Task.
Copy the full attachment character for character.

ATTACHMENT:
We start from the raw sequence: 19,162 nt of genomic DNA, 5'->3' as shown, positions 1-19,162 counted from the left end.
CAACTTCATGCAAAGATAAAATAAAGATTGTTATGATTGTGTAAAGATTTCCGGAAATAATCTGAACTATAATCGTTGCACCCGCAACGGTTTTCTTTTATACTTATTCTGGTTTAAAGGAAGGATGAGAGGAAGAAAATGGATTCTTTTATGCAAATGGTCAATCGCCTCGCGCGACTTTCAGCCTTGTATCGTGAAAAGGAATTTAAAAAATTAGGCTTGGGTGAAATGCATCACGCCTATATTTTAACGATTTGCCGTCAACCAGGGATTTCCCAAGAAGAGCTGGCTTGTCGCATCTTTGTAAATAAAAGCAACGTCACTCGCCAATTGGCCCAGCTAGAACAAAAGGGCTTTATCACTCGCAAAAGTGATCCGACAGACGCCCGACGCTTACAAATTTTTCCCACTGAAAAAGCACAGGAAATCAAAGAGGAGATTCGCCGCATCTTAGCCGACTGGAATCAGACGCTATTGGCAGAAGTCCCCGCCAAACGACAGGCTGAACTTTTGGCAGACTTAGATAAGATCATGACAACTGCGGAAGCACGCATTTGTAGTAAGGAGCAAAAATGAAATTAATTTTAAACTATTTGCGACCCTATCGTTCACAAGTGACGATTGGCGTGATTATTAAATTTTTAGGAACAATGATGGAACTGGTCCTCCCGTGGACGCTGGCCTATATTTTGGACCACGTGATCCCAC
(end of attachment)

We start from the raw sequence: 19,162 nt of genomic DNA, 5'->3' as shown, positions 1-19,162 counted from the left end.
CAACTTCATGCAAAGATAAAATAAAGATTGTTATGATTGTGTAAAGATTTCCGGAAATAATCTGAACTATAATCGTTGCACCCGCAACGGTTTTCTTTTATACTTATTCTGGTTTAAAGGAAGGATGAGAGGAAGAAAATGGATTCTTTTATGCAAATGGTCAATCGCCTCGCGCGACTTTCAGCCTTGTATCGTGAAAAGGAATTTAAAAAATTAGGCTTGGGTGAAATGCATCACGCCTATATTTTAACGATTTGCCGTCAACCAGGGATTTCCCAAGAAGAGCTGGCTTGTCGCATCTTTGTAAATAAAAGCAACGTCACTCGCCAATTGGCCCAGCTAGAACAAAAGGGCTTTATCACTCGCAAAAGTGATCCGACAGACGCCCGACGCTTACAAATTTTTCCCACTGAAAAAGCACAGGAAATCAAAGAGGAGATTCGCCGCATCTTAGCCGACTGGAATCAGACGCTATTGGCAGAAGTCCCCGCCAAACGACAGGCTGAACTTTTGGCAGACTTAGATAAGATCATGACAACTGCGGAAGCACGCATTTGTAGTAAGGAGCAAAAATGAAATTAATTTTAAACTATTTGCGACCCTATCGTTCACAAGTGACGATTGGCGTGATTATTAAATTTTTAGGAACAATGATGGAACTGGTCCTCCCGTGGACGCTGGCCTATATTTTGGACCACGTGATCCCAC